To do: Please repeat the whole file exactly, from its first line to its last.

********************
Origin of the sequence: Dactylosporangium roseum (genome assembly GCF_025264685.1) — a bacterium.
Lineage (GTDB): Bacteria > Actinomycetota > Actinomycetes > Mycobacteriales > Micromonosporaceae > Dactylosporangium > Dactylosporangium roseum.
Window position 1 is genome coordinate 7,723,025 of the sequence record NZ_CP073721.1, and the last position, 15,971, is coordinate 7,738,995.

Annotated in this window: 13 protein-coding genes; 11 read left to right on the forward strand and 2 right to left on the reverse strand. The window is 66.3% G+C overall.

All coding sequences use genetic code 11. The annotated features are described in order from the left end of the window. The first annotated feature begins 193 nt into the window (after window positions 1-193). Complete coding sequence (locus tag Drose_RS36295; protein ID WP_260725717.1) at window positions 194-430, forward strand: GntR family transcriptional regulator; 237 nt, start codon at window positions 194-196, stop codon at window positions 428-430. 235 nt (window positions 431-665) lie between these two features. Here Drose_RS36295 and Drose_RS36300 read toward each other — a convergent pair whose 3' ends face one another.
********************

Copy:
Origin of the sequence: Dactylosporangium roseum (genome assembly GCF_025264685.1) — a bacterium.
Lineage (GTDB): Bacteria > Actinomycetota > Actinomycetes > Mycobacteriales > Micromonosporaceae > Dactylosporangium > Dactylosporangium roseum.
Window position 1 is genome coordinate 7,723,025 of the sequence record NZ_CP073721.1, and the last position, 15,971, is coordinate 7,738,995.

Annotated in this window: 13 protein-coding genes; 11 read left to right on the forward strand and 2 right to left on the reverse strand. The window is 66.3% G+C overall.

All coding sequences use genetic code 11. The annotated features are described in order from the left end of the window. The first annotated feature begins 193 nt into the window (after window positions 1-193). Complete coding sequence (locus tag Drose_RS36295; protein ID WP_260725717.1) at window positions 194-430, forward strand: GntR family transcriptional regulator; 237 nt, start codon at window positions 194-196, stop codon at window positions 428-430. 235 nt (window positions 431-665) lie between these two features. Here Drose_RS36295 and Drose_RS36300 read toward each other — a convergent pair whose 3' ends face one another.